On its face, Bankruptcy Code sections 544, 548, and 550 make no reference to geographic limitations to the avoidance of transfers, and they all allow for the recovery of “property” or the “value of property” to the extent transfers are avoidable under section 548.  The Bankruptcy Code does not define the term ‘property’, and therefore there is no indicator in the statute that these avoidance powers may be exercised extraterritorially.  However, in one of the adversary proceedings related to the Madoff Ponzi scheme, Inv’r Prot. Corp. v. Bernard L. Madoff Inv. Sec. LLC, 80 B.R. 501 (Bankr. S.D.N.Y. 2012), a bankruptcy court found clear Congressional intent for the extraterritorial application of section 550.  Id. at 527.  In Madoff, a Taiwanese entity invested in a feeder fund organized in the British Virgin Islands which invested substantially all of its assets in the Madoff Ponzi scheme.  Id. at 509.  The feeder fund withdrew funds from the Ponzi scheme and wired said funds into its investor’s account held at a New York bank.  Id.  Specifically, in Madoff the court reconciled ‘property of the estate’ under section 541 (which includes property ‘wherever located and by whoever held”) with the avoidance provisions of sections 544(b), 547, and 548 (which limit the avoidance power to “an interest of debtor in property”), and the recovery provisions of section 550 (which includes property held in foreign jurisdictions).  Id at 225-27.  The Madoff analysis is consistent with a Fourth Circuit decision addressing extraterritoriality, In re French, 440 F.3d 145 (4th Cir. 2006), in which the court stated: “[t]his interpretation fully accords with the purpose of the Bankruptcy Code’s avoidance provisions, which is to prevent debtors from illegitimately disposing of property that should be available to their creditors.” Id. at 152.

The conclusion in Madoff, that section 548 can be applied extraterritorially, is in conflict with the conclusion in LaMonica v. CEVA Group PLC (In re CIL Limited), 582 B.R. 46 (Bankr. S.D.N.Y. 2018).  CIL Limited was a Cayman Islands exempted holding company which owned and controlled the CEVA Group PLC, a holding company which itself owned a number of operating entities. Prior to the filing of an involuntary bankruptcy petition in the Southern District of New York, CIL went through an out-of-court restructuring wherein 99.99% of its interest in CEVA Group PLC was transferred to a newly created entity.  CIL Limited considered the rulings in the Madoff and other opinions addressing the extraterritorial nature of section 548, and held that section 548 was not intended by Congress to be extraterritorial in nature.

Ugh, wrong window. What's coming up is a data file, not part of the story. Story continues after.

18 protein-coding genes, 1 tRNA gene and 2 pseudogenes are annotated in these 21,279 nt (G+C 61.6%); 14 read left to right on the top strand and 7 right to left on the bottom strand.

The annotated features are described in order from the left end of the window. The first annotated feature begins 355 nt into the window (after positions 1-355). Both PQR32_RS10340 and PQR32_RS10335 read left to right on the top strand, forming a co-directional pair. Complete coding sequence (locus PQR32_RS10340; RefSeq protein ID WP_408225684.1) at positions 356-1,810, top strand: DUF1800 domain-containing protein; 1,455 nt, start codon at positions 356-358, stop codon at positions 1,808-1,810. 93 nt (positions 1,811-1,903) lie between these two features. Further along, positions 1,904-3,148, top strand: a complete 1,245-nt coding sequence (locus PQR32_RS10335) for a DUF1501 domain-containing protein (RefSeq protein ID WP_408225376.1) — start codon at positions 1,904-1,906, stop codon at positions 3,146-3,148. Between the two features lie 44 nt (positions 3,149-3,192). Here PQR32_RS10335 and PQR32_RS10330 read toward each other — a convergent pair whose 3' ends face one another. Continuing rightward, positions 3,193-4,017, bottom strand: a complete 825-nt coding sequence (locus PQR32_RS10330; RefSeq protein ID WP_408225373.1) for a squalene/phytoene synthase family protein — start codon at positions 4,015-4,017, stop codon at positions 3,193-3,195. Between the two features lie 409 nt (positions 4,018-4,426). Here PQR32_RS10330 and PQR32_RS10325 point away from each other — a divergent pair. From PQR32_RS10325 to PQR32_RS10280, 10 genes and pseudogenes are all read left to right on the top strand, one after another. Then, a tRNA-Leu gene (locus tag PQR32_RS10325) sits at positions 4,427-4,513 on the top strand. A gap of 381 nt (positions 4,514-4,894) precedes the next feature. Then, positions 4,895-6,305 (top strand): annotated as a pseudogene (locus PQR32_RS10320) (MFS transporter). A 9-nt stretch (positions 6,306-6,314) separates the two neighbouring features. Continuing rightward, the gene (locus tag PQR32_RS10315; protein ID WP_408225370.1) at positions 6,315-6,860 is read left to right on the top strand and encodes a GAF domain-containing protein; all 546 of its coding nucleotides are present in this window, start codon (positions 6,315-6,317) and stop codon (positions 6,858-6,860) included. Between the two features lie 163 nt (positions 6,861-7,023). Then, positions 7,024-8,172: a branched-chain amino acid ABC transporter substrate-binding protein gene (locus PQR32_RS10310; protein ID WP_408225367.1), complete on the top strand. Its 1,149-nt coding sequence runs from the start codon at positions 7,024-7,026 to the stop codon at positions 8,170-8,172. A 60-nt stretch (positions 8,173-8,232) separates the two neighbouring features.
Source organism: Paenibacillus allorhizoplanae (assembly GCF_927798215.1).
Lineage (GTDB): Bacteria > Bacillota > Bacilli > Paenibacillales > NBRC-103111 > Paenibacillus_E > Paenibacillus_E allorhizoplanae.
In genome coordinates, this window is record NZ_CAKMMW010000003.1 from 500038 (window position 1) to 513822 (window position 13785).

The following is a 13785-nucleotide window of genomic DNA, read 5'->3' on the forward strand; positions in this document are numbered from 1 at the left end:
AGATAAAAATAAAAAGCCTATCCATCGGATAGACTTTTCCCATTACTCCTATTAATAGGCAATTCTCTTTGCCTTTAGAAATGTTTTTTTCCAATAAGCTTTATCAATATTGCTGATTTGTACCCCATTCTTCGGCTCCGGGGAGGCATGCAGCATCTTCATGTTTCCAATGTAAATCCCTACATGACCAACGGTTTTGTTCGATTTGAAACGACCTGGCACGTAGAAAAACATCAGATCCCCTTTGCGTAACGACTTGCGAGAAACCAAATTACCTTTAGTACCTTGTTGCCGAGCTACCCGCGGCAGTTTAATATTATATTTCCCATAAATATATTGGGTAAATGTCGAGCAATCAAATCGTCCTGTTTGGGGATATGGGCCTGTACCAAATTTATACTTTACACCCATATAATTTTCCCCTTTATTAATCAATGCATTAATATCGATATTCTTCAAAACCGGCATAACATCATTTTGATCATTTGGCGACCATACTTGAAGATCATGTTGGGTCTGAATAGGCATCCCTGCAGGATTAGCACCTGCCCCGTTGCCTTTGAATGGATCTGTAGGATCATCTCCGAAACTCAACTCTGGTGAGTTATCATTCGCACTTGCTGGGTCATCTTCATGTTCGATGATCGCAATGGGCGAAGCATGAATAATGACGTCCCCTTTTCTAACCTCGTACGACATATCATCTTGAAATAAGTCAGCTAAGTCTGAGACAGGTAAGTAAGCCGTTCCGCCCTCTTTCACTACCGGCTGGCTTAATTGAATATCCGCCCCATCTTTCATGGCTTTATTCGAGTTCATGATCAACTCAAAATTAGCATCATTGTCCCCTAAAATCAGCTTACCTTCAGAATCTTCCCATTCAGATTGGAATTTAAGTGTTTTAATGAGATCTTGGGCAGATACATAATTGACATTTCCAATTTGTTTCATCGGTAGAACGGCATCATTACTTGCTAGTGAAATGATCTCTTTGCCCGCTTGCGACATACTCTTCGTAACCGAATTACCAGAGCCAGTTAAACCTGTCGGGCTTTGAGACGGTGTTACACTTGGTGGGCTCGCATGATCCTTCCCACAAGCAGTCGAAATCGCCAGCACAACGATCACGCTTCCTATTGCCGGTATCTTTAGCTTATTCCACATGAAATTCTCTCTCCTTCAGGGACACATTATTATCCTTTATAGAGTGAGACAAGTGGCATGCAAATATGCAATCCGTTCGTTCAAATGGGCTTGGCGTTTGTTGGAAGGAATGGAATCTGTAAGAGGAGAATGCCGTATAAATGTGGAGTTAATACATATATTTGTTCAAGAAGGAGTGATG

CIL Limited first addresses the interaction between sections 541 and 548 by noting that the law in the Second Circuit is clear that property that is the subject of an avoidance action is not considered property of the estate until said property is recovered.

In accordance with 11 U.S.C. § 541(a)(1) (1988), the property of a bankruptcy estate includes (with exceptions not presently pertinent) “all legal or equitable interests of the debtor in property as of the commencement of the case;” and pursuant to 11 U.S.C. § 541(a)(3) (1988), the property of a bankruptcy estate also includes “[a]ny interest in property that the trustee recovers” under specified Bankruptcy Code provisions, including 11 U.S.C. § 550 (1988)…. “If property that has been fraudulently transferred is included in the § 541(a)(1) definition of property of the estate, then § 541(a)(3) is rendered meaningless with respect to property recovered pursuant to fraudulent transfer actions.” Further, “the inclusion of property recovered by the trustee pursuant to his avoidance powers in a separate definitional subparagraph clearly reflects the congressional intent that such property is not to be considered property of the estate until it is recovered.”

Id. at 89 (quoting In re Colonial Realty Co., 980 F.2d 125, 131 (2d Cir. 1992)).  Some bankruptcy courts within the Southern District of New York consider the Colonial Realty holding as a matter of timing and totally removed from “finding of a lack of Congressional intent to allow property to be recovered on an extraterritorial basis.”  In re Weisfelner v. Blavatnik (In re Lyondell Chem Co.), 543 B.R. 127, 153-55 (Bankr. S.D.N.Y. 2016).  Other courts have relied on Colonial Realty and held that “[p]roperty transferred to a third party prior to bankruptcy in payment of an antecedent debt is neither property of the estate nor property of the debtor at the time the bankruptcy case is commenced, the only two categories of property mentioned in Bankruptcy Code § 541.”  In re Ampal-Am. Israel Corp., 562 B,R, 601, 612 (Bankr. S.D.N.Y. 2017) (finding that Bankruptcy Code section 547 is not extraterritorial).  CIL Limited concludes that section 541, which applies extraterritorially, is not relevant to the analysis of section 548 because property which is subject to an avoidance action does not become property of the estate until it is recovered.  CIL Limited, 582 B.R. at 92.  Furthermore, the timing issue raised in Lyondell is not a clear expression that section 548 and 550 apply extraterritorially.  As a result, absent a clear Congressional statement to the contrary, the presumption against extraterritorially mandates that sections 548 and 550 apply only to domestic transfers.


E. Philip Groben